When dogs are the audience, youngsters improve reading skills

GRANITE FALLS — Kindergartner Tove Schweizer patiently waited until his name was called to read the book he wrote and illustrated during Family Literacy Night at Mountain Way Elementary School.

When it was his turn to read to Callie, a Cavalier King Charles Spaniel, he quickly took a seat alongside the dog and her owner.

“Are you ready to read to Callie?” said Jim Litz, a Reading with Rover volunteer from Mill Creek.

Tove, 6, was ready. He launched into his book, “The Three Houses.”

“Mrs. Litz said we’re going to have Reading with Rover so I thought and thought of a book that would be easy for me,” Tove said.

Litz and his wife, kindergarten teacher Olga Litz, have been volunteering with the Reading with Rover literacy program for almost a year. He frequently brings Callie to Mountain Way Elementary School so kindergartners and students who attend Family Literacy Nights can read to her.

“Some kids faithfully come read to Callie. She has her regulars,” he said. “She knows when we get in the car and put her vest on that she’s coming to work.”

Some students are hesitant to read aloud, Litz added, but they usually want to be near Callie. Students read to the dog in pairs during a recent visit to Mountain Way during the school day, he said. One student in a team read while another student, who said she didn’t want to read, petted and brushed the dog. After her classmate finished reading, Litz asked again if she wanted to read to Callie. The girl said she did.

“She read very well,” Litz said. “A lot of (students) are very self-conscious about reading aloud but when they read to a dog the dog isn’t going to judge them. In fact, some of the little kids get frustrated when (the dogs) zone out.”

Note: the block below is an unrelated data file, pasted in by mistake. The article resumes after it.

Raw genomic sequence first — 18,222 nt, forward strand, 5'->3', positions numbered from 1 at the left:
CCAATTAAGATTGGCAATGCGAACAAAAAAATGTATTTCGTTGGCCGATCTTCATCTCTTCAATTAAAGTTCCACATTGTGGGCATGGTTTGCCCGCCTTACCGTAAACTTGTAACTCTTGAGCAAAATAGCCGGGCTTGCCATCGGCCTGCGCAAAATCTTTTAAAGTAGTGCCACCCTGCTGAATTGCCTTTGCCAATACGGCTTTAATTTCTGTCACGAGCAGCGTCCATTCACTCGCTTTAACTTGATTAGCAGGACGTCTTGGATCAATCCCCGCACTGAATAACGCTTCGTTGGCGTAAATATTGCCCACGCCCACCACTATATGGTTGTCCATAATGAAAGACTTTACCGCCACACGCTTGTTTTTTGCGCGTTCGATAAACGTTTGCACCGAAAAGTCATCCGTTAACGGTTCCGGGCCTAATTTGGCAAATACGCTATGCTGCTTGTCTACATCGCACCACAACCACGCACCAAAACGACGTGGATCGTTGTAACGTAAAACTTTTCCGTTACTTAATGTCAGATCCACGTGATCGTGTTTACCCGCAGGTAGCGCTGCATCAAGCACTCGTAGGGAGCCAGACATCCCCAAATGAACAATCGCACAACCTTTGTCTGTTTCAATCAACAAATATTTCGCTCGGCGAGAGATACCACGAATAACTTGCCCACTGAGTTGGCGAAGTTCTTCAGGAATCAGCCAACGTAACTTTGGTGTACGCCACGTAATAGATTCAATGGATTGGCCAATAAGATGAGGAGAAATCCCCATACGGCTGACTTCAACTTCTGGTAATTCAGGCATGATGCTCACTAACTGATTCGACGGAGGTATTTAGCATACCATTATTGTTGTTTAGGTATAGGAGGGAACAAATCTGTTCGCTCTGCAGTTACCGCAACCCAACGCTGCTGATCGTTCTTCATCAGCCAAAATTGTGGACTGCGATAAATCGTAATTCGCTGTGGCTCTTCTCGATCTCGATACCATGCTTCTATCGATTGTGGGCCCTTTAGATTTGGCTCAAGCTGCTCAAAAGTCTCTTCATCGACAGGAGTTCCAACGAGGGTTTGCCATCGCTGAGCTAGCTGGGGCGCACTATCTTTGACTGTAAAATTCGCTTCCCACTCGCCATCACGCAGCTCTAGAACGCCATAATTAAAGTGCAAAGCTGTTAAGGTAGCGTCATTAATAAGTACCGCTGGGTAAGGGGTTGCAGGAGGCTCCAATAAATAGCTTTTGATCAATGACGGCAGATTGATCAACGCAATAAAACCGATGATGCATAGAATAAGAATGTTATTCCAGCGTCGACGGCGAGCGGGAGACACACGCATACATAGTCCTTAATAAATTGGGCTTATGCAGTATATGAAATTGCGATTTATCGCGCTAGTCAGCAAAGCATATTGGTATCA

Family Literacy Nights began five years ago at Monte Cristo and Mountain Way Elementary in the Granite Falls School District. The event begins after school and runs until 7 p.m. The event rotates every Monday between the two schools and gives students the chance to read with their families, check out books, take reading quizzes and complete simple craft projects.

The total attendance average so far this year for Family Literacy Nights is 65 people, said school librarian Debbie Hanby. The average increases to about 76 people on nights when Reading with Rover teams are visiting Mountain Way Elementary.

Carol Boyland taught kindergarten at Mountain Way for 22 years. The Lake Stevens resident retired from teaching over a year ago but volunteers with her 5-year-old yellow Labrador, Sam, at Family Literacy Nights.

“It’s a really nice way to give back to our school,” Boyland said. “For me it’s fun to see (students) now and see how much they’ve improved in their reading.”

Kindergartner Katie Thorp has attended Family Literacy Nights since the school year began. She has two dogs at home but said that she likes reading to dogs that come to her school.

“I like to read to both Callie and Sam,” Katie said.

She read a book about a dog titled “Bathtime for Biscuit” to Callie and waited for her name to be called from a long list of students who wanted to read to Sam.

“My mom usually brings her,” said Carrie Thorp, Katie’s mother. “They’re definitely big fans. They love coming to this.”

Washington Reading Corps members help run the Family Literacy Nights, which are scheduled throughout the school year, said school librarian Debra Hanby. The program also is scheduled to be hosted during the summer at the Granite Falls Library, Hanby said.

“The dog teams have agreed that at least three times during the summer they’ll go to the public library because they have quite a following,” she said. “We just really love having this … it helps parents understand why they need to help their kids read.”

Amy Daybert: 425-339-3491; adaybert@heraldnet.com.

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